I believe that our lives are made up of many experiences, unique to each of us, that define and make up who we are. Some are big and some are small, but all have the ability to change us and make us better people. As most people reading this already know, just one day shy of today, one year ago, I was involved in a pretty scary car accident resulting in our car spinning and eventually rolling over and eventually landing in a ditch out in the middle of one of Utah's canyons. Despite the statistics of the other car accidents along that same stretch of road that same evening (a deer migration of some sort seemed to be the universal cause), our lives were spared and we left that night mostly uninjured. I have often reflected upon this large experience with extreme gratitude that things turned out okay. I find myself replaying the events of that night that I remember and the ones that have been told to me. I am so grateful for all the helping hands that were there that Spring evening. I was later told that the first people to stop and help us after our car came to a jolting stop was an off duty police officer and off duty EMT. I never quite understood how I was so lucky to receive this small but important help. To this day, I still do not know who those men (or women) were, nor the paramedics, firemen, or hospital staff that were a part of my life that evening. I do not even know what their faces look like. But what mattered most at that time was the compassion and comfort I received from each of them. It is a memory I will never forget. What I do know is that I have hoped in some way I would be able to pay these individuals, and in a sense hero's, back one day. This has proved difficult in regards to those first arriving upon the scene. Now a year later, I have finally figured it out.
Our walk to the hospital each clinical morning is about a ten minute walk. We pass our staple, the 7-11, weave around the stopped mopeds awaiting their green traffic light, then make our way across a four lane bridge. We stand as speck as we cross that bridge with all the cars, mopeds, and frequent ambulances that are continually on it. The solid concrete bridge drops you off about two blocks shy of Chi Mei hospital. As you walk down the steps of the bridge, it is important to watch where you are going because it is apparent that the other vehicles do not (a common occurrence in Taiwan). For three weeks now I have tried to learn by observation the rules of the road, but have only come to the conclusion that there are none! This is exatly how it is under the close quarters of the bridge.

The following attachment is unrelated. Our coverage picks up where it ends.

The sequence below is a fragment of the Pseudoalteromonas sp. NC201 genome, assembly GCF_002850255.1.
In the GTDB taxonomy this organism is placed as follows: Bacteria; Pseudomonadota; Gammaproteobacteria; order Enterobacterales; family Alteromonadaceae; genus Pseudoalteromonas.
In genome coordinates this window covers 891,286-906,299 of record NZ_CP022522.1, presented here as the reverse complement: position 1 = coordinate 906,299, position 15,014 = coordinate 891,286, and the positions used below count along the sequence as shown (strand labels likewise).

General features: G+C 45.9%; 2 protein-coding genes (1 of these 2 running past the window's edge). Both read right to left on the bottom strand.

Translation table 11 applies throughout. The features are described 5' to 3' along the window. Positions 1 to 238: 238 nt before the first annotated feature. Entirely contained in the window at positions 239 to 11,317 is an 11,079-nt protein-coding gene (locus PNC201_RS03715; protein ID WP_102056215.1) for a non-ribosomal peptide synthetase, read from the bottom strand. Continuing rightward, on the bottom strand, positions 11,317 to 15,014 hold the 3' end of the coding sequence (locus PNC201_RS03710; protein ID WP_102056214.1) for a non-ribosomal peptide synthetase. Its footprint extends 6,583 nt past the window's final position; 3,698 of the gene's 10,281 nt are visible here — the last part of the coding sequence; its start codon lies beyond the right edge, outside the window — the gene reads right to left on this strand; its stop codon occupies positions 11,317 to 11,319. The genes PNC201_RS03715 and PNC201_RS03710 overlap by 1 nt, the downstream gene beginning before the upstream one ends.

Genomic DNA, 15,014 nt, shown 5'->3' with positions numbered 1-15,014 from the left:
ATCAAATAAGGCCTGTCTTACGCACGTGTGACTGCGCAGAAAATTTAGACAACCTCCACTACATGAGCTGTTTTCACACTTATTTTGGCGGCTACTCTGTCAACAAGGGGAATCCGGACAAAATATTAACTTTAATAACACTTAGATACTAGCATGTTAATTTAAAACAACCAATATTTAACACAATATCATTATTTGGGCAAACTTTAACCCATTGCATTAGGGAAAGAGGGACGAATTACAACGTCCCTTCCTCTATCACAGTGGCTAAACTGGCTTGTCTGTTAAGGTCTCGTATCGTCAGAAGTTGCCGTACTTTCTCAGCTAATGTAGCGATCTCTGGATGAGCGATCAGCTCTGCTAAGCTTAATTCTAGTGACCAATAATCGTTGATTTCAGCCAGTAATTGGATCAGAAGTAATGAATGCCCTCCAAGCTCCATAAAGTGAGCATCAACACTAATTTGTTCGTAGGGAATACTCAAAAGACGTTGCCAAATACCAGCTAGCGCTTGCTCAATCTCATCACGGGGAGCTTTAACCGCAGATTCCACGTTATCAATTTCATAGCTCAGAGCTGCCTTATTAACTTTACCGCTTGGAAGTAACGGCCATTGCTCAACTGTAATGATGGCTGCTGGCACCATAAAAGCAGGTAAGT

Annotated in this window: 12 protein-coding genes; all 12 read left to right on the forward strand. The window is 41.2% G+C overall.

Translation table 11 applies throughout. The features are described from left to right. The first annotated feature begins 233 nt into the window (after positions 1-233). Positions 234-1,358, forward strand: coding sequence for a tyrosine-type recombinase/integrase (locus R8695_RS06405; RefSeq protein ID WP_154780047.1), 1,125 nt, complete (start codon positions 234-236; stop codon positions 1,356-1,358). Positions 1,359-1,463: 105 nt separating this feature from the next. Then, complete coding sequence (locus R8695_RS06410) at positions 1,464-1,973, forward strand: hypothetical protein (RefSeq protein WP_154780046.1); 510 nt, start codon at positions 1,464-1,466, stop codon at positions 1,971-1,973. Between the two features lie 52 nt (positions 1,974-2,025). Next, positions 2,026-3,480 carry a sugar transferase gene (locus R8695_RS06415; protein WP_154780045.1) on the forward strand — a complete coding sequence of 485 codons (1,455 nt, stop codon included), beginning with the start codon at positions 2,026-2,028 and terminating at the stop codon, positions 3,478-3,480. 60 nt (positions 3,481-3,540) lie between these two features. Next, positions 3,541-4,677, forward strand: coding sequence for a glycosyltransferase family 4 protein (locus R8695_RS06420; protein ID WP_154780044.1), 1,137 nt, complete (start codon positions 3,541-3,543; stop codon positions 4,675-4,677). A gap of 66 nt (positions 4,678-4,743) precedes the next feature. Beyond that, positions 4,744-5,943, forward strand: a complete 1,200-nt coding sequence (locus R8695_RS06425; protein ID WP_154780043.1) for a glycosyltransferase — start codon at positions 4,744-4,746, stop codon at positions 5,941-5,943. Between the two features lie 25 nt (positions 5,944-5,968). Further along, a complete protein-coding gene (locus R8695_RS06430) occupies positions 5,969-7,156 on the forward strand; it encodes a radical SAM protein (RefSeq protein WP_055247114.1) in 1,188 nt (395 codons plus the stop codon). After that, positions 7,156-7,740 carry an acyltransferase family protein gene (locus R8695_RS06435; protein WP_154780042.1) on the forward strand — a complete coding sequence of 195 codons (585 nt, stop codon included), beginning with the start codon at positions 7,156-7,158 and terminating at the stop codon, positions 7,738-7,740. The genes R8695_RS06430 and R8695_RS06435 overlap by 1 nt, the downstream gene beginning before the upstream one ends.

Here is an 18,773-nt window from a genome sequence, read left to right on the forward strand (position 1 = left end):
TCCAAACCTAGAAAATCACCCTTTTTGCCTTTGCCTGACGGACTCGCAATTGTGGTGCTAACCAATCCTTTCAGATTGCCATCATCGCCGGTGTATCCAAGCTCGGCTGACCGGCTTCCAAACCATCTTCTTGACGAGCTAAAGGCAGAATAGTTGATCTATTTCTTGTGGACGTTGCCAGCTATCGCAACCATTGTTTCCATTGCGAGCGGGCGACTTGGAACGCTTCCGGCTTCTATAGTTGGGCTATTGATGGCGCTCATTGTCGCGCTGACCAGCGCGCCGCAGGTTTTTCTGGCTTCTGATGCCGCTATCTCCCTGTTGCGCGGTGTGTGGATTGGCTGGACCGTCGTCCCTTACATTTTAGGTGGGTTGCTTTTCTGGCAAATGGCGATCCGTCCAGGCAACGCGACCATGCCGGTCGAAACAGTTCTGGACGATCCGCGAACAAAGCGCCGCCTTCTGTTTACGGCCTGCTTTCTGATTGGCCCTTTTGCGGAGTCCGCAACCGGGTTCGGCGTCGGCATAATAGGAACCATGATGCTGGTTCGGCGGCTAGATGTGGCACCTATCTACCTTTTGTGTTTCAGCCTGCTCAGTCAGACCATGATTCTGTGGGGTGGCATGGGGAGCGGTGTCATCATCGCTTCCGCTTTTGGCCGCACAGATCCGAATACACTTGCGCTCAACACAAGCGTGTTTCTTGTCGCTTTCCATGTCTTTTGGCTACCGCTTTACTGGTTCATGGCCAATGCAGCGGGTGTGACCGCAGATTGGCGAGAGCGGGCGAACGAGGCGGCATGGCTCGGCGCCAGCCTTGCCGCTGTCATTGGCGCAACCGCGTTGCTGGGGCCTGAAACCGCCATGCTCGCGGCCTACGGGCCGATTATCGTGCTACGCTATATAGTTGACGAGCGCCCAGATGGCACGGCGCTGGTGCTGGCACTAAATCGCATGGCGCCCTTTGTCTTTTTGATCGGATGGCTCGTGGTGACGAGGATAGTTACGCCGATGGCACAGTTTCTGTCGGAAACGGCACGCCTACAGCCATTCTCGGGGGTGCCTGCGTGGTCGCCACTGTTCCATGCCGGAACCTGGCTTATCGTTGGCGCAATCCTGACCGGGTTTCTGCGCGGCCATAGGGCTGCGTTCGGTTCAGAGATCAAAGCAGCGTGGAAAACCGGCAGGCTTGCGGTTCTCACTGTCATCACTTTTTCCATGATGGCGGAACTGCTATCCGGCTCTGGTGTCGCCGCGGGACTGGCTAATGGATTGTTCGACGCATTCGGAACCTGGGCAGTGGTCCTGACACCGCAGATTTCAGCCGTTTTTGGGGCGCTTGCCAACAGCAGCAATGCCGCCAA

This past Wednesday, my clinical partner, Haley, and I had set off for the hospital, after making my routine pit stop at the "sev" (aka 7-11). It wasn't long before we were up and over the bridge. We were about two steps shy from reaching the bottom when all of a sudden two mopeds had a head on collision, both going close to full speed. The one driver, who was wearing a helmet fell from his bike, landing on the ground shattering his glasses. His pain was apparent and he had the cuts and scrapes to prove it. The other guy was not quite as lucky. This young man was not wearing a helmet and flew off his bike, smacking his face and head against the cement stairs, and ricocheting off. He landed on the ground and was knocked out cold. Before we even realized what had happened only ten feet from us in a matter of seconds, but felt as if it had been minutes, Haley and I were at those two boys sides. We did exactly what we have always been taught to do and we had the adrenaline to do it. The language barrier made for a difficult situation, especially as the young man who I was now holding C-spine (spinal immobilization for those of you who I have already lost) on, began to wake up from his loss of consciousness and became slightly combative because he was so confused. Fortunately, there were some people nearby to help translate. The whole ordeal took a while, but eventually everything turned out okay. More of my classmates showed up a few minutes after we did, as they were still crossing the bridge at the time of accident. And so it was, about eight BYU nursing students and two Taiwanese EMT's helped these two boys get to the hospital. We found out later that day that both boys were going to be okay. The young man who was without a helmet sustained facial fractures, a closed head injury, and what I consider to be very lucky.
I want you all to look at this young man's right hand and what my friend is doing. If this doesn't sum up what nursing is all about, then I don't know what does. Often times this simple gesture means more to a patient than anything else, at least that was how I felt when I was lying in this young man's position. The medical part of nursing is just one aspect, while another is the non-judgmental compassion, which is equally as important.
I leave you all with one of my favorite quotes (I have many)- "What greater wisdom can you find than kindness." I absolutely love nursing and the kindness that is behind all that we do.